1017sonyolded.side.jpgThat goes for the rich colors in Trolls as well. Its colors, together with the vivid sense of near-threedimensionality the Sony’s HDR produces, goes a long way toward making this animated film more fun to watch than it’s given credit for. Even though OLEDs can’t match the peak HDR light output of an LCD/LED set like Sony’s Z9D, the dynamic range and highlights the A1E brings to the party don’t disappoint. The shadows, bright scenes, and bright highlights were convincingly demonstrated in Allied, perhaps one of the best UHD discs I’ve experienced so far for showing off the strengths and weaknesses of UHD displays. Nothing spectacular here, just superb photography combined with scenes that vary from bright sunlight to dark shadows. In almost every scene, the Sony excelled.

The blacks and shadow detail on the Sony were what you’d expect from a modern OLED—exceptional. On a few films, however, the blacks on fade-outs between scenes, and the blacks behind white titles at the beginning and end of those films, were a shade lighter on the Sony than on LG’s 65OLEDE7P, which I also had on hand during evaluation. While this might have been associated with settings on the two sets in a side-by-side comparison (see below), altering the settings on one or both sets didn’t materially change the result. Still, it was a minor detail in an overall exceptional performance, and in all but one or two UHD films that were clearly dicey transfers. The Sony’s black bars, when present, were totally black.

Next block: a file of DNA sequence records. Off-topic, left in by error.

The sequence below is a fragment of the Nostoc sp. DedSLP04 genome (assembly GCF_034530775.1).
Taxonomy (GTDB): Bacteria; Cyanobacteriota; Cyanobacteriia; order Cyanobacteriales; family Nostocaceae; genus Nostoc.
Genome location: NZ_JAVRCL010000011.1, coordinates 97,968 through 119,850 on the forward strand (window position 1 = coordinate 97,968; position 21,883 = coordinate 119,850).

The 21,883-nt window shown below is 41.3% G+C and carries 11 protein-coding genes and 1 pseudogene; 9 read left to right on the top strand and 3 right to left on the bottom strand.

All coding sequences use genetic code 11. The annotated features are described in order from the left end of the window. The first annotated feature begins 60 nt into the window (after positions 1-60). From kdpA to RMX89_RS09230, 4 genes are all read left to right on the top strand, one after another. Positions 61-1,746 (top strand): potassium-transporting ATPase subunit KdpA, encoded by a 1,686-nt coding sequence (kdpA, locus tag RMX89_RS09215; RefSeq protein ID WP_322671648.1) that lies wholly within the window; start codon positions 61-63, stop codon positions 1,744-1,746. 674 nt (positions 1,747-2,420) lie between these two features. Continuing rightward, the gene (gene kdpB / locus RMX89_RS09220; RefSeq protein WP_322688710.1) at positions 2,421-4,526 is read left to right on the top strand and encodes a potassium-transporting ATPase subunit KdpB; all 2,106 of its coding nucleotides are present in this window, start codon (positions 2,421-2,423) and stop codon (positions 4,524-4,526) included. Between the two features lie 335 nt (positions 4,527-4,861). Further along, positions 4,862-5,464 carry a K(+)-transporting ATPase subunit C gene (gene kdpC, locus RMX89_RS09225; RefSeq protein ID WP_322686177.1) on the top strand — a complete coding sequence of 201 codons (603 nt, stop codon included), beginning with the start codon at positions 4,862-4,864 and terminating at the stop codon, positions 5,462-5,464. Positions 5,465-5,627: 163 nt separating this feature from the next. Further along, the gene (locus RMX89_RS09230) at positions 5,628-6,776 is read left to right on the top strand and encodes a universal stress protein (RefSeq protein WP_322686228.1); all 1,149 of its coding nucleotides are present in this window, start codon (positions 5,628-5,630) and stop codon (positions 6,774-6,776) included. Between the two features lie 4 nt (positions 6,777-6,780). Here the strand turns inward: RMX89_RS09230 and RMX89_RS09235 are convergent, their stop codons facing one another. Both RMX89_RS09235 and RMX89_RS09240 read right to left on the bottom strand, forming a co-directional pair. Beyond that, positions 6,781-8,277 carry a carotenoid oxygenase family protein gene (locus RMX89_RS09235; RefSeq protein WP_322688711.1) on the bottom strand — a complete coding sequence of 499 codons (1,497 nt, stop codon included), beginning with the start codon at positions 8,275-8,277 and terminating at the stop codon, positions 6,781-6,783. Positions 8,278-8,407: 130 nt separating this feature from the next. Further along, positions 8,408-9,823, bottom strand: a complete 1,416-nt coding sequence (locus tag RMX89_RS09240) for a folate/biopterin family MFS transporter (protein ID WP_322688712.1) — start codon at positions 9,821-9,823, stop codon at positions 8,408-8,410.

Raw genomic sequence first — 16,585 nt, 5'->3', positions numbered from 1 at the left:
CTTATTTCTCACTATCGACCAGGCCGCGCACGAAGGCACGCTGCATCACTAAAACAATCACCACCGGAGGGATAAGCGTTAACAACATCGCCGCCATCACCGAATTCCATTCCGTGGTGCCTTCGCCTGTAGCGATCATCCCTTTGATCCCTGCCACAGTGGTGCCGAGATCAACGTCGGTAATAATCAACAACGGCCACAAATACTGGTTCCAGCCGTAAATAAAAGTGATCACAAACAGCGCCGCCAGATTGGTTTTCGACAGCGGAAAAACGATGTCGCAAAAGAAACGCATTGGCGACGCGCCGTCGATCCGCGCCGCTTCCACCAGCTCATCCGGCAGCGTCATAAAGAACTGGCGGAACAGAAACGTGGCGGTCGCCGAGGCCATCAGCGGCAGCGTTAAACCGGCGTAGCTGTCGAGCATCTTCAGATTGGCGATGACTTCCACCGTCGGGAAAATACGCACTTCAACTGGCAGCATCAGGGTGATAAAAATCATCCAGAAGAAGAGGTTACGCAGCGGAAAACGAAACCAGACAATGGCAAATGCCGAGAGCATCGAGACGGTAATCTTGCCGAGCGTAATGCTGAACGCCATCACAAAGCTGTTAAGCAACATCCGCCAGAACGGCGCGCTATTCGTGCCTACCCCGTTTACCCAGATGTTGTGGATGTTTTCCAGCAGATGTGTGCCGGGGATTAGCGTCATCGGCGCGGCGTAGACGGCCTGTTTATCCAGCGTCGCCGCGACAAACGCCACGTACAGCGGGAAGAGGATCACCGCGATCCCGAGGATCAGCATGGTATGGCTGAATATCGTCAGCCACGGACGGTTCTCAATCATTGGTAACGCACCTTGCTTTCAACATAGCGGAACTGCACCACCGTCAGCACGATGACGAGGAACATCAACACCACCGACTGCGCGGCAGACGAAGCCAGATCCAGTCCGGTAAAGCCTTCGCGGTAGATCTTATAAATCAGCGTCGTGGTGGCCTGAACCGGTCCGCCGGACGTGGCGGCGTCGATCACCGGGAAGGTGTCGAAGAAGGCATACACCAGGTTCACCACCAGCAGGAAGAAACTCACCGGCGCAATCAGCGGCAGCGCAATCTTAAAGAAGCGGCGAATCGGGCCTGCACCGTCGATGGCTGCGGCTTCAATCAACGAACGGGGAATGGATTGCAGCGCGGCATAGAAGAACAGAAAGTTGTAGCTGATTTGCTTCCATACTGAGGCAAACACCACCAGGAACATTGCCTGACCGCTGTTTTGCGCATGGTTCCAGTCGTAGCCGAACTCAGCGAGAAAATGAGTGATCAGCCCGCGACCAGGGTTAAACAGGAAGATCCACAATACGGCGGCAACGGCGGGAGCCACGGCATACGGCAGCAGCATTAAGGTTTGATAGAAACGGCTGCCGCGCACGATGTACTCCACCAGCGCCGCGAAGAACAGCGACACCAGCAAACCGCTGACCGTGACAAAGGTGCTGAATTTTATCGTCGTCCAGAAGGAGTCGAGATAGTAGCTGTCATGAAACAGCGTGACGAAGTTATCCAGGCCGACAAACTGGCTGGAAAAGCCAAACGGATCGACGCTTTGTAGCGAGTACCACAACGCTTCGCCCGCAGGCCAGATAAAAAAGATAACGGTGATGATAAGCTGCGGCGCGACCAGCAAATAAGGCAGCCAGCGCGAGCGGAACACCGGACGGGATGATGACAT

Comparison: LG OLED65E7P vs. Sony XBR-65A1E